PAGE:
Though socially advanced with high literacy rates, the northeastern states of Nagaland and Mizoram have an unenviable record of women’s representation in their legislatures, people in the know said on the occasion of the International Women’s Day.
A full-fledged state since 1963, Nagaland has yet to elect a woman to its legislative assembly. Mizoram got statehood in 1986, but has since elected only two women to its legislature.
“We Nagas are known for our progressive approach. As a society we have a high literacy rate and English education. Yet, the socio-political fabric favours men over women — to the extent that we are still waiting for our first female legislator,” Thomas Ngullie, an independent MLA and a former state information minister, told IANS.
“The scenario must change, but we are not sure when it will. On the International Women’s Day, we must reflect on this,” said Rose Merry, a Dimapur-based educationist.
Mizoram has a better record, but only marginally.
With 91.33 percent literacy as per 2011 Census, the state’s only female minister so far has been Lalhlimpui, who was elected to the assembly in 1987 and became a member of the cabinet of Chief Minister Laldenga, a former rebel leader.
Since Lalhlimpui, there was a 27-year drought — broken in 2014 when 35-year-old C. Lalawmpuii won the Hrangturzo assembly by-election as a Congress nominee.
One needs to mention though that Mizoram had got its first female lawmaker in 1984 when it was still a Union Territory. The lady who made it first to the legislature was K. Thansiami, who was elected on a Mizoram People’s Conference ticket.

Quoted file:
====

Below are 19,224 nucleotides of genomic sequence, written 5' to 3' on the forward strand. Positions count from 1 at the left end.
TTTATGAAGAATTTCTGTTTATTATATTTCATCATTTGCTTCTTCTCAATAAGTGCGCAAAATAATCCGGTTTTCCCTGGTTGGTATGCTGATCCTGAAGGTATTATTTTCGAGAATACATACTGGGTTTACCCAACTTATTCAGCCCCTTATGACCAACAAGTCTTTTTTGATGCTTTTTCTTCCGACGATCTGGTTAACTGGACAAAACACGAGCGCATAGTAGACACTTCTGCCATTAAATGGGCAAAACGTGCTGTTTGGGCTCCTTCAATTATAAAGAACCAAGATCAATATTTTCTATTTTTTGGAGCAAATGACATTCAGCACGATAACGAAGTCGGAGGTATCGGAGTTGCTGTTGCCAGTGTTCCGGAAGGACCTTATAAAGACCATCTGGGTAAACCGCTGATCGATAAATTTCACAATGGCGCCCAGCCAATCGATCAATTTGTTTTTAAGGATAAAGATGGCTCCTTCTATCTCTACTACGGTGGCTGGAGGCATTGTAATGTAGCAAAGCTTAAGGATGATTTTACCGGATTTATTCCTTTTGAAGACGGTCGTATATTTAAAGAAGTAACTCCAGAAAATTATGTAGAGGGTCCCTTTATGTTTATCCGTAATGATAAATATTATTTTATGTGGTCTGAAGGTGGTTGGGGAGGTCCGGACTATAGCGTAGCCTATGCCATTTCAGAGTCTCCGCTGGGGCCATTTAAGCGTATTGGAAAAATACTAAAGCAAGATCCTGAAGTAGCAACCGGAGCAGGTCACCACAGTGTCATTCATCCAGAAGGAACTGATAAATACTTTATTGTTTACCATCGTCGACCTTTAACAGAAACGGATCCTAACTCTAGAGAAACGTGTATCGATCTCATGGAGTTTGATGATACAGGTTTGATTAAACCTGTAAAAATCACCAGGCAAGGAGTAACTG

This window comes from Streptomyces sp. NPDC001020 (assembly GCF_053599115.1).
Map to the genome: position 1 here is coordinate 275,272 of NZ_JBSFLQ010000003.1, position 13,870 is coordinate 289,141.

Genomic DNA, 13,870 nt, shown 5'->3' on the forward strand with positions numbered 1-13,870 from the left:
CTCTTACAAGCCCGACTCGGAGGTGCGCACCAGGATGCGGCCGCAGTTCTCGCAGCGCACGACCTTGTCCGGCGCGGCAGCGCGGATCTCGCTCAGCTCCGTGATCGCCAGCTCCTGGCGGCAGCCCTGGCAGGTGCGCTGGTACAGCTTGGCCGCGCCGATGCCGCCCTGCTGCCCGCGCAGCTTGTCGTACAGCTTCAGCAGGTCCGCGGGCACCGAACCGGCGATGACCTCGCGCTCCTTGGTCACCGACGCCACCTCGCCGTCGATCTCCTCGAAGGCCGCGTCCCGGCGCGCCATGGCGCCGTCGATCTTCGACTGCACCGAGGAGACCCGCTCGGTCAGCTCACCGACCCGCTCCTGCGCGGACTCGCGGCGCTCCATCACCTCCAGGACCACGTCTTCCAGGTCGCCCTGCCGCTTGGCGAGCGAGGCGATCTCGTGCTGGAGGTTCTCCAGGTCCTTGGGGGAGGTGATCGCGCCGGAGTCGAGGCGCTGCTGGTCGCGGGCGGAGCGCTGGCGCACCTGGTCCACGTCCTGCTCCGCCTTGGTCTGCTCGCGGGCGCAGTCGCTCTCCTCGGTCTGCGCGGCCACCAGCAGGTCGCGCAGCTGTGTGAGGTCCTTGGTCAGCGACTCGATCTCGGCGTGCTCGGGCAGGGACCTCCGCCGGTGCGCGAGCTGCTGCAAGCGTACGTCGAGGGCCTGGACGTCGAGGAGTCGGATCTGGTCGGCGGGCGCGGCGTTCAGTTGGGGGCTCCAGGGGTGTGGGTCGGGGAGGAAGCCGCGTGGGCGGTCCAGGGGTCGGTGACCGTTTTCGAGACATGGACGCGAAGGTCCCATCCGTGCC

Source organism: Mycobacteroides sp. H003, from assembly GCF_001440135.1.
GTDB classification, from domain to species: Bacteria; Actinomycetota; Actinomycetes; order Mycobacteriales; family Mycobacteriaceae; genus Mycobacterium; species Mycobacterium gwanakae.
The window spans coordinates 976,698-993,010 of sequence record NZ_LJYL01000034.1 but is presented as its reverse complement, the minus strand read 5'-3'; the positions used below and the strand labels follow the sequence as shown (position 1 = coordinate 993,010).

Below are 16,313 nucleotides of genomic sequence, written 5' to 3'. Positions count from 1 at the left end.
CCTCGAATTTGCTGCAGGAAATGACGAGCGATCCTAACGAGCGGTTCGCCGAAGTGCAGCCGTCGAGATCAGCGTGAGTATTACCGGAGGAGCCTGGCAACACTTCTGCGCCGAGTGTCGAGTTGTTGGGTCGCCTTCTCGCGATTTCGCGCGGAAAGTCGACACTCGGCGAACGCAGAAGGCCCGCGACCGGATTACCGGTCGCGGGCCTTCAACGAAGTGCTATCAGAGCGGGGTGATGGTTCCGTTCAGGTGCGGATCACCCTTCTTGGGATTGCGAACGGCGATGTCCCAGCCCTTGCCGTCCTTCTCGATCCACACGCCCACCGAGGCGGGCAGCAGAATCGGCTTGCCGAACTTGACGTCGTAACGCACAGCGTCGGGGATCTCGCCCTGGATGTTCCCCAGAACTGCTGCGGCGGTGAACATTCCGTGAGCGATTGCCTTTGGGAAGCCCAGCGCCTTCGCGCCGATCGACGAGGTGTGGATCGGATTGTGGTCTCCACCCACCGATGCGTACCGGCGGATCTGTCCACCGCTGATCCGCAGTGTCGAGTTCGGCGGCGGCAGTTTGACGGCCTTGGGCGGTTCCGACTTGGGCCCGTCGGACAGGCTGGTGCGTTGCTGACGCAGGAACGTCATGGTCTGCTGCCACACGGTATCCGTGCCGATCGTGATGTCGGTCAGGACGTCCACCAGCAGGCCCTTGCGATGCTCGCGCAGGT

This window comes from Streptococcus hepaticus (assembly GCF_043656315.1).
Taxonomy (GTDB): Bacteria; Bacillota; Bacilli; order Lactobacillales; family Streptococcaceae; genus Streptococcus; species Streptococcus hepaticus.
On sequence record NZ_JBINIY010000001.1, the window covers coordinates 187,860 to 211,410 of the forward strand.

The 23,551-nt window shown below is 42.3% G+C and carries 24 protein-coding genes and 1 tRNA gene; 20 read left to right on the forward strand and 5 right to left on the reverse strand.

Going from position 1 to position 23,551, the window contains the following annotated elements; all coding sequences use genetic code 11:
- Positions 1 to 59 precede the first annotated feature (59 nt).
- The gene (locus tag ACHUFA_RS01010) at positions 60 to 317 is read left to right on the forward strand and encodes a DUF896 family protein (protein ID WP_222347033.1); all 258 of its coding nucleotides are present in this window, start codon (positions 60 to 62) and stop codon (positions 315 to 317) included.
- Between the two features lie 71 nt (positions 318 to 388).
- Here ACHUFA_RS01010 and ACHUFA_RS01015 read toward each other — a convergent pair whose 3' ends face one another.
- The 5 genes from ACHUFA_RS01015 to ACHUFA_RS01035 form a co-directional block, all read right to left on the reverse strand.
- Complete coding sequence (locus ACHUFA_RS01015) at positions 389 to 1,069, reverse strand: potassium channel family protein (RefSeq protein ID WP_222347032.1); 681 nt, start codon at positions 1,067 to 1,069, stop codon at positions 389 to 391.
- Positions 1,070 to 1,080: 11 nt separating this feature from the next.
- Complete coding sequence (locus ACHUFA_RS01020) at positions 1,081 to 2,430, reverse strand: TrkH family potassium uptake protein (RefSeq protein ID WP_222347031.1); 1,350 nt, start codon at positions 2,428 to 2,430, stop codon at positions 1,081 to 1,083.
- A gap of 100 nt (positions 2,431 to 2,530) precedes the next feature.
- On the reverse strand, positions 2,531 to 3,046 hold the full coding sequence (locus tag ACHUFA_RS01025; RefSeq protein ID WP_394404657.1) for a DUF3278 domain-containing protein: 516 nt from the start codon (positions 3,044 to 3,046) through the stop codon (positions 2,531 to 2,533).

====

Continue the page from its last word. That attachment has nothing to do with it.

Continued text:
Aizawl-based social worker R. Remruata said, “The social opposition to women getting an upper hand is so vocal that in 2011 the Congress-ruled Mizoram government had opposed the Food Security Bill that sought to make woman the head of the family in the ration cards.”
Both Mizoram and Nagaland are also perceived to have “male chauvanistic” life styles, he said.
Addressing a workshop of Mizoram legislators in 2009, the first female speaker of Lok Sabha Meira Kumar had underlined that it was high time for the state to have woman MLAs.
Nagas had by and large opposed the 33 per cent reservation for women in state legislatures in the 1990s when the demand for the quota bill was at its peak. The Naga Students’ Federation had written to the parliamentary select committee chairperson Geeta Mukherjee, saying the bill went against Naga tradition.
The Nagaland assembly had in 1997 passed a unanimous resolution moved by the then parliamentary affairs minister Zhove Lohe opposing the women’s quota bill.
In the 1970s, however, after the Emergency, Rano Shaiza was elected as united opposition’s lone Lok Sabha member from Nagaland, riding mostly on the anti-Indira Gandhi sentiment.
Shaiza, who died last year, continues to hold the record of Nagaland’s first and only woman MP.